Weathering

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Undergraduate Geology - Part 2 (Sedimentary Processes and Products) Note on Weathering, created by siobhan.quirk on 05/18/2013.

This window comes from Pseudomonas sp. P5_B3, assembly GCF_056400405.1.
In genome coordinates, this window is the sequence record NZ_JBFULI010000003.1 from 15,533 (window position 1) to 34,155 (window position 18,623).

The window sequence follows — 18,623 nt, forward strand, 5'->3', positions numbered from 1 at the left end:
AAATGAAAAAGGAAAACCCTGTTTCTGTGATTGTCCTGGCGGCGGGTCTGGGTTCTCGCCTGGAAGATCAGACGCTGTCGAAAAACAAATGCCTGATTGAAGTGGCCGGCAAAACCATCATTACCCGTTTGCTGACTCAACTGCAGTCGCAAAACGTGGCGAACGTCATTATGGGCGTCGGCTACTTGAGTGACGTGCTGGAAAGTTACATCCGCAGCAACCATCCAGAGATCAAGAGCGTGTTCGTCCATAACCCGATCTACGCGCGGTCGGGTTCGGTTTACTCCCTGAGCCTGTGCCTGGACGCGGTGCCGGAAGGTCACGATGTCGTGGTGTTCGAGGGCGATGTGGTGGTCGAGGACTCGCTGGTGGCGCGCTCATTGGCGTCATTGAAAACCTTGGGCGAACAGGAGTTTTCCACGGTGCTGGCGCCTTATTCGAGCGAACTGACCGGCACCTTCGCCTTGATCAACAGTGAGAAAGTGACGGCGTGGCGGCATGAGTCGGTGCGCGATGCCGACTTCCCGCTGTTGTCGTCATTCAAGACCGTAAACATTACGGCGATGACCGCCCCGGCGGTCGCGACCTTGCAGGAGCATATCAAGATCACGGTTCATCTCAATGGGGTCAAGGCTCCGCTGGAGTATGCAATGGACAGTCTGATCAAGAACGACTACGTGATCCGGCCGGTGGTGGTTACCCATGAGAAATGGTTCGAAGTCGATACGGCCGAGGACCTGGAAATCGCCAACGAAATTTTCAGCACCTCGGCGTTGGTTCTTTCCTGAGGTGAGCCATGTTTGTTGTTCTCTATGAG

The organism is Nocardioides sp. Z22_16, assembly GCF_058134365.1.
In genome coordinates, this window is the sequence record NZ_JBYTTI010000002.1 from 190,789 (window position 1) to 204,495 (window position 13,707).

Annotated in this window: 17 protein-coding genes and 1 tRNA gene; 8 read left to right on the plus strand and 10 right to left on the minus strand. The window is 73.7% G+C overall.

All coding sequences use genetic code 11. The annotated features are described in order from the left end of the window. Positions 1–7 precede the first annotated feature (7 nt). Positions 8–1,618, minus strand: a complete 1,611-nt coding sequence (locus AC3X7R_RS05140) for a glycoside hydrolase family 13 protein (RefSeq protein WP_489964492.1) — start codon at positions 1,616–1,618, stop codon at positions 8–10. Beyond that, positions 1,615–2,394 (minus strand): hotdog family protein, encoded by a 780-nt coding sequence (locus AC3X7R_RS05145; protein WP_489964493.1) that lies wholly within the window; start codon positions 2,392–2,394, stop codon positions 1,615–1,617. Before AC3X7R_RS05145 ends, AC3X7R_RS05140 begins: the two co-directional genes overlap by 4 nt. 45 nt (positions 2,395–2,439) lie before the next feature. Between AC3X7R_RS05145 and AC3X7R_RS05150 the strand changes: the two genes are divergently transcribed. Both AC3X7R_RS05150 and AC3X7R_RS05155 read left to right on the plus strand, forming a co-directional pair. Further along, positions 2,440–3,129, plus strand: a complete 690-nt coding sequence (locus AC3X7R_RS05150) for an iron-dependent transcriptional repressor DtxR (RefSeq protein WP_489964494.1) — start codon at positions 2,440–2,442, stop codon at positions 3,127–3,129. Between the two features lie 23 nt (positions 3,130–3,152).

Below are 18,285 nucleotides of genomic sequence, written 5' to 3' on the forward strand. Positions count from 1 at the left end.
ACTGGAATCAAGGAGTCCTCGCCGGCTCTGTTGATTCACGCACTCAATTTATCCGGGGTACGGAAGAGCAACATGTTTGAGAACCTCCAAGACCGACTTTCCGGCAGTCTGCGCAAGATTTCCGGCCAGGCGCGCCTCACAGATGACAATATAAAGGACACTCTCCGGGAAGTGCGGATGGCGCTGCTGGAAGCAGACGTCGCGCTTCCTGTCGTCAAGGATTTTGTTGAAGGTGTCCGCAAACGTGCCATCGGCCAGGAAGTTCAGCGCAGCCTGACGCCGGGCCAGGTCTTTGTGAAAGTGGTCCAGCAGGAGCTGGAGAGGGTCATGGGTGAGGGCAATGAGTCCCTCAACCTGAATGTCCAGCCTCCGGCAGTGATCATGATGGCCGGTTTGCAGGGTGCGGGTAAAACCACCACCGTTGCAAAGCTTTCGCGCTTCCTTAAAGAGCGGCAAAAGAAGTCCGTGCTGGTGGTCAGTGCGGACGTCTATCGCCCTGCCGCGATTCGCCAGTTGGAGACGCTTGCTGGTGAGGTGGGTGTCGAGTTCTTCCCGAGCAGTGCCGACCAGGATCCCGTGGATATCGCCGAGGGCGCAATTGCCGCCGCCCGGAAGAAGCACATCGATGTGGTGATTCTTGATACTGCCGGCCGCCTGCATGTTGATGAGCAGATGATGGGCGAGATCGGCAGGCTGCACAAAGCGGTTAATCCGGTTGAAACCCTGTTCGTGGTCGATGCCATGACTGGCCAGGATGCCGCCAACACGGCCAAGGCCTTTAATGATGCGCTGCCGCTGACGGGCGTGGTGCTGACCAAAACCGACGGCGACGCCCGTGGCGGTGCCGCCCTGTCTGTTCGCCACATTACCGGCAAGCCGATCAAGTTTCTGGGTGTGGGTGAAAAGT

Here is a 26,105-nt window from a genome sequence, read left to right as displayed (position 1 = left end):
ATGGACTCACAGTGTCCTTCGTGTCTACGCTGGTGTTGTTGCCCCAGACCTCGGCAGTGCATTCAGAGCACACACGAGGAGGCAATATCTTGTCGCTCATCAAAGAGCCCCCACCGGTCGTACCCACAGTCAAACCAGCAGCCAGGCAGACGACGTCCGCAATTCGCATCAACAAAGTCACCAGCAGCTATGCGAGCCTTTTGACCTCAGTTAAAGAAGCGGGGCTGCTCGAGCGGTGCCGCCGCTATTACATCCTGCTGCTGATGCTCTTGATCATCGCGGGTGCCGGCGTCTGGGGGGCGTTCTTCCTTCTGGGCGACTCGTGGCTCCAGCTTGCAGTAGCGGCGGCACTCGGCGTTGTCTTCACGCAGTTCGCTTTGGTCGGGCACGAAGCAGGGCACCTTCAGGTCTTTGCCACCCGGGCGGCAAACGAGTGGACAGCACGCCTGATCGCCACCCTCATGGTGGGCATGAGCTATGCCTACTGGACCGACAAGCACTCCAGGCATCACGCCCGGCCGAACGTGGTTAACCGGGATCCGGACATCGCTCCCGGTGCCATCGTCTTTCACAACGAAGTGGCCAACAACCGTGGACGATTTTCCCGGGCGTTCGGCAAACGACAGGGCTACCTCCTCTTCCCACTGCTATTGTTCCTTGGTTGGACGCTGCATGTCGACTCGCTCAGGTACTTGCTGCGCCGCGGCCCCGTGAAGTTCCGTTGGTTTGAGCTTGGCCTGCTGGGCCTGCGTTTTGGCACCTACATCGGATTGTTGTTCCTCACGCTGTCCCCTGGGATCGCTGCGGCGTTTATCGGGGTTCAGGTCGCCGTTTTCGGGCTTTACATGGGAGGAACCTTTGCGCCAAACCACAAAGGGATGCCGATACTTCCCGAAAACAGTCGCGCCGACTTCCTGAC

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When rocks are uplifted near to the surface, they are exposed at the surface to temperature, pressure and chemical conditions are different from those where they were formed. Weathering is the in situ chemical alteration and mechanical breakdown of rocks by exposure to the atmosphere, water and organic matter,Chemical WeatheringRocks decompose when the chemical structure of their minerals breaks down. Chemical weathering reactions, all of which involve water, produce ions that are removed in solution leaving an insoluble residue, usually clay minerals. Carbonation and hydrolysis are important reactions because they affect two common rock forming minerals, calcite and feldspara.CarbonationCarbon dioxide gas in the atmosphere reacts with rainwater and pore water in the soil to form carbonic acid. The air in soil pore spaces is rich in carbon dioxide due to decomposing plant litter. This makes the groundwater more acidic than rainwater. Carbonation is the most important in the weathering of limestone:CaCO3 + H2CO3 -> Ca 2+ + 2HCO3-calcite + carbonic acid -> calcium + hydrogen carbonate ions in solutionLimestones generally contains insoluble impurities. They are left behind as clay residues.HydrolysisThe reaction between water and silicate minerals, especially feldspars, is important because they are the most common rock forming minerals. Hydrolysis is speeded up if the water contains carbonic acid. H+ ions from water and carbonic acid react with the minerals' ions. The products include a residual clay mineral, silica, carbonate or bicarbonate in solution.Mechanical WeatheringExfoliationExfoliation is sometimes known as 'onion-skin weathering', because the curved sheets peel off from rocks affected by it. In hot desserts there is a marked difference between hot daytime and cold nighttime temperatures. Different minerals expand and contract by different amounts during heating and cooling, causing the rock to disintegrate.Frost ShatteringWater enters cracks, joints and bedding planes. In climates where daily temperatures fluctuate above and below 0 degrees, water freezes and expands by 9%. This exerts pressure on rocks, leading to eventual failure. It produces a residue of angular fragments called scree.Pressure ReleaseAtmospheric pressure at the Earth's surface is much lower than pressures within the Earth, even at quite shallow depths. When this pressure is released from rocks due to the erosion of rocks above them, they expand producing fractures, which are more widely spaced the further they are from the surface. Rocks that are well jointed or have many bedding planes are less likely to be affected by this form of weathering.Biological WeatheringRoot ActionTree roots can grow along bedding planes and joints and force them apart mechanically. They keep surfaces open so that water can penetrate and so make chemical weathering easier. When trees sway in the wind, their roots can prise open fractures in rocks. BurrowingBurrowing animals include worms, reptiles and mammals. Their activity brings rock material from shallow depths up to the surface, where more weathering can affect it. The burrows allow atmospheric gases and water to penetrate, making chemical weathering more likely. Fragments that may have been produced by other forms of weathering are usually reduced in size by burrowing animals. Artic (mean temp 2 degrees, mean annual rainfall 10cm) - mainly mechanical weathering (frost shattering) Temperate (mean temp 10 degrees, mean annual rainfall 50cm) - Mechanical, chemical and biological (frost shattering, carbonation, hydrolysis, root action) Warm arid (mean temp 20 degrees, mean annual rainfall 10cm) - mainly mechanical (exfoliation) Humid tropical (mean temp 20 degrees, mean annual rainfall 200cm) - intense chemical, some biological with greatest amount of residue (carbonation, hydrolysis, root action)

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